Another NYTimes MySpace Article

The New York Times has another MySpace article, this one giving a bit of history behind the service and how it came into existence.

Some interesting notes from the article:

  • The actual selling price for MySpace was actually $649 million. All along the numbers have been reported at $525 million, so I guess the final number must have been a little higher than what we all thought. Still, nearly a billion dollars for such a simple a great idea? We should all be so lucky. The only problem is that Tom Anderson and Chris DeWolfe didn’t actually want MySpace to be sold to Fox; instead, they were dragged along kicking and screaming and recieved a very small sum of the total sale amount. In truth, it was probably like ten million dollars apiece, which is not very small, but I guess I’d be complaining, too, if the total sale was almost a billion dollars and I only recieved a paltry ten mil.
  • The next big advertising gambit for MySpace? Advertisers with profiles. Yeah, like a sixteen year old kid is really gonna want to add Tide or Microsoft as a friend. People know when they’re dealing with robots. Yeah, they add bands that they’ll likely never get a personal message from, but adding bands is a form of expression; it lets everyone know that they listen to something, that they hold something close to their hearts. I don’t foresee a time when anyone would add an advertiser as a friend because they’re so stoked about the product the advertiser is putting out.
  • It’s funny to read the article, because there’s such a direct contrast between the comments of Chris DeWolfe and the comments of those at News Corp. DeWolfe is all about the users, laughing at New Corp’s ideas on advertising, selling profiles to bands, etc, and pretty much dismisses them. I wonder how long Tom and Chris will be in charge, or even on the staff of MySpace, which by the way has grown to over 300 people.
  • And with 300 people on staff, you couldn’t hire ONE person to redo the design structure of the site so that everyone would have better-looking profiles?
  • About these ads

    3 thoughts on “Another NYTimes MySpace Article

    1. Seems my account has somehow been blocked. I never used auto-spamming tools, I never abused anyone verbally who didn’t abuse me first, and anyone who did abuse me got blocked so that I didn’t feel the urge to abuse them a second time when they respond to my response.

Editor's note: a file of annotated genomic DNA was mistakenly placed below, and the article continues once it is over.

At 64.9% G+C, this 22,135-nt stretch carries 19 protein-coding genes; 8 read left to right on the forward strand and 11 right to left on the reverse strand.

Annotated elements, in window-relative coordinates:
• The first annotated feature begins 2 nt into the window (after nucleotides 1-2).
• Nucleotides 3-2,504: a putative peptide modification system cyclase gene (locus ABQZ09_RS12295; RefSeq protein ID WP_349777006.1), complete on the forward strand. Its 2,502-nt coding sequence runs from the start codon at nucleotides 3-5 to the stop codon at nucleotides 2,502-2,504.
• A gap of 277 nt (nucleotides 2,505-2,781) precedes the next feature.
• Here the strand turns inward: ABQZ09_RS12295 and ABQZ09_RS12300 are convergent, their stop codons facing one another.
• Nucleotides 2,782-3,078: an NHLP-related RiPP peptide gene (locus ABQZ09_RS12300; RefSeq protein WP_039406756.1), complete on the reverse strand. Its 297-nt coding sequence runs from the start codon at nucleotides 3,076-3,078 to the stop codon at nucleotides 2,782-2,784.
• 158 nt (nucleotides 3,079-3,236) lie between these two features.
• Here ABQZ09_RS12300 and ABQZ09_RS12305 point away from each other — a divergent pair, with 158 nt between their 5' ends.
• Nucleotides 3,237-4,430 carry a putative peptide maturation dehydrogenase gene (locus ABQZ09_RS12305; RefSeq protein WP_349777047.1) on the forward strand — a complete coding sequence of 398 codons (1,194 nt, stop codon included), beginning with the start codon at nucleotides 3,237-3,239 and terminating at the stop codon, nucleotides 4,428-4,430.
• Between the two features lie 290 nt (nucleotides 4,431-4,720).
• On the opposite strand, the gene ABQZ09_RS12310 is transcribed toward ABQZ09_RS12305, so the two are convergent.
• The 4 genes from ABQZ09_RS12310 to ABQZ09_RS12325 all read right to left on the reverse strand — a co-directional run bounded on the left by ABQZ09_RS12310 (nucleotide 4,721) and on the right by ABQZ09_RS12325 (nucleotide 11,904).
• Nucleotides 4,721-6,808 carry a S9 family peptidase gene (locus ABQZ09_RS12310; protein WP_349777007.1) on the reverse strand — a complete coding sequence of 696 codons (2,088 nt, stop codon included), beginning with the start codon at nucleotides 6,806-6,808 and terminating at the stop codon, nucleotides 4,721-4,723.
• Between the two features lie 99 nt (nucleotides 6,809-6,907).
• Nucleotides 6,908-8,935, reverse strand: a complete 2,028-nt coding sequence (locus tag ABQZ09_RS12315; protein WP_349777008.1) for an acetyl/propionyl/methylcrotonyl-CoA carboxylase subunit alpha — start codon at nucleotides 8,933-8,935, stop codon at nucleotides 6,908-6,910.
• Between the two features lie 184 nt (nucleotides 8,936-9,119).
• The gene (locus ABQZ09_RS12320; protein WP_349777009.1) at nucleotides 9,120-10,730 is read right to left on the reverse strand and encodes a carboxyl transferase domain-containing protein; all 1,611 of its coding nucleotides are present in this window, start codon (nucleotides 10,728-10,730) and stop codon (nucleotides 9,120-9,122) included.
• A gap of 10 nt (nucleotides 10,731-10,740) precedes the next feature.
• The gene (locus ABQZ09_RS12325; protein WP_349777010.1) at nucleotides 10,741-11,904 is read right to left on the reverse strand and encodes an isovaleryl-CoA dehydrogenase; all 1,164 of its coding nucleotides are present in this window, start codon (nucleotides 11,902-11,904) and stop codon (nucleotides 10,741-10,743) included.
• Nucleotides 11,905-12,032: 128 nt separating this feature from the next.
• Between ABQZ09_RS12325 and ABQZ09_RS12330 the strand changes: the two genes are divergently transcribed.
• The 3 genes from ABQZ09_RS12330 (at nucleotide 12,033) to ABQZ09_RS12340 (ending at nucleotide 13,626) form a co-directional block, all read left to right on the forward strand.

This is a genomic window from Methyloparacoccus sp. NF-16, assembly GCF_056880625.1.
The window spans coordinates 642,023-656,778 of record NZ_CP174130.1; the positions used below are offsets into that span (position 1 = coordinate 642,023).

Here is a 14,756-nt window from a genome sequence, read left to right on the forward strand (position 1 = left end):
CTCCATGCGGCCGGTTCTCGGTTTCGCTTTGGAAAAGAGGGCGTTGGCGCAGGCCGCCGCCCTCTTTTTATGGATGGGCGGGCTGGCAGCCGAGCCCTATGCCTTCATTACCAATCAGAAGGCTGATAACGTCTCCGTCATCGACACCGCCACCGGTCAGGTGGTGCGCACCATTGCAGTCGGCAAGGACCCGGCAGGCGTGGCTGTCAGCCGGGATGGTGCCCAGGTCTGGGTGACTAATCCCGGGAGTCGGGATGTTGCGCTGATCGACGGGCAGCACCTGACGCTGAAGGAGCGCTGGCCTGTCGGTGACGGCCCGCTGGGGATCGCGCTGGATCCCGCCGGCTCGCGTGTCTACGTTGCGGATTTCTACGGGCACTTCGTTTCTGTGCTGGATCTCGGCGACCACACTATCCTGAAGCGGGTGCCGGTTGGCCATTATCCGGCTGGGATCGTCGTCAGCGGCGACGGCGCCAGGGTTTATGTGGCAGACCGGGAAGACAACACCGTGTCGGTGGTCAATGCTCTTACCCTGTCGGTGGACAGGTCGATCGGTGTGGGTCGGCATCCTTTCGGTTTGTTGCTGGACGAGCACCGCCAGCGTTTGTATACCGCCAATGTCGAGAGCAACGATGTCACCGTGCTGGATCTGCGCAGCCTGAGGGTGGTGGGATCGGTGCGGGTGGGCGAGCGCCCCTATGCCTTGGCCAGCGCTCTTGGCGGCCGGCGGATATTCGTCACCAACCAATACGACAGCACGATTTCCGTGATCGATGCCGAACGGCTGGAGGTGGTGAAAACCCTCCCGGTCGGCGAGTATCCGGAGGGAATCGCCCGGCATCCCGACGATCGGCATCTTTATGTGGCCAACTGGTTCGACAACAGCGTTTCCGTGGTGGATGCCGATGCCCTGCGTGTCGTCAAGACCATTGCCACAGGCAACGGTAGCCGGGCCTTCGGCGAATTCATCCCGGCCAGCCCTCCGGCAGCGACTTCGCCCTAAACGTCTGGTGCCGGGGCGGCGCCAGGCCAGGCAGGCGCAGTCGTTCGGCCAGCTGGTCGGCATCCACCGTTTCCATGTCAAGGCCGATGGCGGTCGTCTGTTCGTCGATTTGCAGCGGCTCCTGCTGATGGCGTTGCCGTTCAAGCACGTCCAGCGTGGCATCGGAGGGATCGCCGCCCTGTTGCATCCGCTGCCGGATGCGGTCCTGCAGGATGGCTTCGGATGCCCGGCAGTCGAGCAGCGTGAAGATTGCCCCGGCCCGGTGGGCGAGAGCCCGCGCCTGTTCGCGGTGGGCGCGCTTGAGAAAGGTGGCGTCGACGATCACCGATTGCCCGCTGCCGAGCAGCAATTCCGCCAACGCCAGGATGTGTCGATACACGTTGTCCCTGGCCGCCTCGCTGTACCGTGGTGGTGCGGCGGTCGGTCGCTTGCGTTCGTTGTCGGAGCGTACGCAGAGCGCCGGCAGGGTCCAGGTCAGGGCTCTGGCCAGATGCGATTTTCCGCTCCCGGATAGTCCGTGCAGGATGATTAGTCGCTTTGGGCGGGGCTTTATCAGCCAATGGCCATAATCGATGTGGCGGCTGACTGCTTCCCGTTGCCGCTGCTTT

However, I did send, say about an average of about 20 emails, once per day, out to random people on MySpace, for about 6 months. I built up a very modest fan base. If this constitutes spam or abuse then I need to eat my socks!

      Initially, around Sep 2006, my account sent emails, friend requests, and comments – and other people got my messages. The trouble is the nessages were all blank, and saying my account was deleted – which it is not – because here I am. That was around the beginning of Sept. Now in Nov I send stuff out, and things just don’t appear at all. My only conclusions can be that MySpace decided to kick me in the goonies, after 6 months of effort (*unts!). Or they just decided to neutralize or Indie musician accounts without telling people.

      Or perhaps someone got my password and used my account to use an auto spamming tool. Why is that my responsibility? Well – the only way my password got into someone else’s hands is probably because the MySpace database is insecure. So all you MySpace users out there, your privacy, your address, your phone number, and anything else you have on MySpace – IS NOT SECURE. Hackers must be able to get into the MySpace database. This probably has something to do with Windows and SQL Server being full of holes.

      So take heed. And if this blog is deleted, or my account is removed, or other accounts are removed, I will put this little bit of truth all over the Internet. And it is my constitutional right to state my case. I have repeatedly asked MySpace support why these little problems are occuring, and have repeatedly received a response that the problem is being worked on. The message is always the same as well – it has to be automated (computer generated). And as far as the global surfing population is concerned – the Internet really is a free country. Any attempt to control it will likely result in the offending company probably ultimately landing on garbage pile that 99% of other DOT COM companies have landed in! As far as I am concerned – the MySpace name is MUD with respect to musicians!

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